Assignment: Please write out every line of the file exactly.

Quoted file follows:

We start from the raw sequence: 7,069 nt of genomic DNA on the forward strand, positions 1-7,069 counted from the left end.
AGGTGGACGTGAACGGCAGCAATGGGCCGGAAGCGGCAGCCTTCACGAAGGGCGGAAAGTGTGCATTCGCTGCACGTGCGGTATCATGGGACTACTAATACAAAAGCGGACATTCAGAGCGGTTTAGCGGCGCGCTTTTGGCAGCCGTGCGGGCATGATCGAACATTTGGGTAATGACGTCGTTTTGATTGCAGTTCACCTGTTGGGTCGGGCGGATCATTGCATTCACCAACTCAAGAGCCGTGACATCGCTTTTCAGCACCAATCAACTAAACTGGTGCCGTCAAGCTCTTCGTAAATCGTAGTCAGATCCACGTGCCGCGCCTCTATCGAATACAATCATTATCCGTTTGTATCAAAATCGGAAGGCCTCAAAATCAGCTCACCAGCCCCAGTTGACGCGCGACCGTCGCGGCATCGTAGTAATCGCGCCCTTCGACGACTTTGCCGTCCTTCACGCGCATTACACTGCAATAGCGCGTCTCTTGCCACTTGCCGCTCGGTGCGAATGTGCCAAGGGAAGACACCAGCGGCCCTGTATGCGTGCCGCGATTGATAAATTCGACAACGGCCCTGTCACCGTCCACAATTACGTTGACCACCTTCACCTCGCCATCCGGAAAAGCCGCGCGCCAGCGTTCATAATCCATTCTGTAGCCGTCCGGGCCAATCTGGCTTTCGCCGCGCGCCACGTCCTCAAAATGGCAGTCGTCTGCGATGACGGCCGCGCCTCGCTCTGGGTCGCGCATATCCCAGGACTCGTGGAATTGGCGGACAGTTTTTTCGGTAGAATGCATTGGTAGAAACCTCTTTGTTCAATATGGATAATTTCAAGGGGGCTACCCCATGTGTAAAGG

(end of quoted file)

We start from the raw sequence: 7,069 nt of genomic DNA on the forward strand, positions 1-7,069 counted from the left end.
AGGTGGACGTGAACGGCAGCAATGGGCCGGAAGCGGCAGCCTTCACGAAGGGCGGAAAGTGTGCATTCGCTGCACGTGCGGTATCATGGGACTACTAATACAAAAGCGGACATTCAGAGCGGTTTAGCGGCGCGCTTTTGGCAGCCGTGCGGGCATGATCGAACATTTGGGTAATGACGTCGTTTTGATTGCAGTTCACCTGTTGGGTCGGGCGGATCATTGCATTCACCAACTCAAGAGCCGTGACATCGCTTTTCAGCACCAATCAACTAAACTGGTGCCGTCAAGCTCTTCGTAAATCGTAGTCAGATCCACGTGCCGCGCCTCTATCGAATACAATCATTATCCGTTTGTATCAAAATCGGAAGGCCTCAAAATCAGCTCACCAGCCCCAGTTGACGCGCGACCGTCGCGGCATCGTAGTAATCGCGCCCTTCGACGACTTTGCCGTCCTTCACGCGCATTACACTGCAATAGCGCGTCTCTTGCCACTTGCCGCTCGGTGCGAATGTGCCAAGGGAAGACACCAGCGGCCCTGTATGCGTGCCGCGATTGATAAATTCGACAACGGCCCTGTCACCGTCCACAATTACGTTGACCACCTTCACCTCGCCATCCGGAAAAGCCGCGCGCCAGCGTTCATAATCCATTCTGTAGCCGTCCGGGCCAATCTGGCTTTCGCCGCGCGCCACGTCCTCAAAATGGCAGTCGTCTGCGATGACGGCCGCGCCTCGCTCTGGGTCGCGCATATCCCAGGACTCGTGGAATTGGCGGACAGTTTTTTCGGTAGAATGCATTGGTAGAAACCTCTTTGTTCAATATGGATAATTTCAAGGGGGCTACCCCATGTGTAAAGG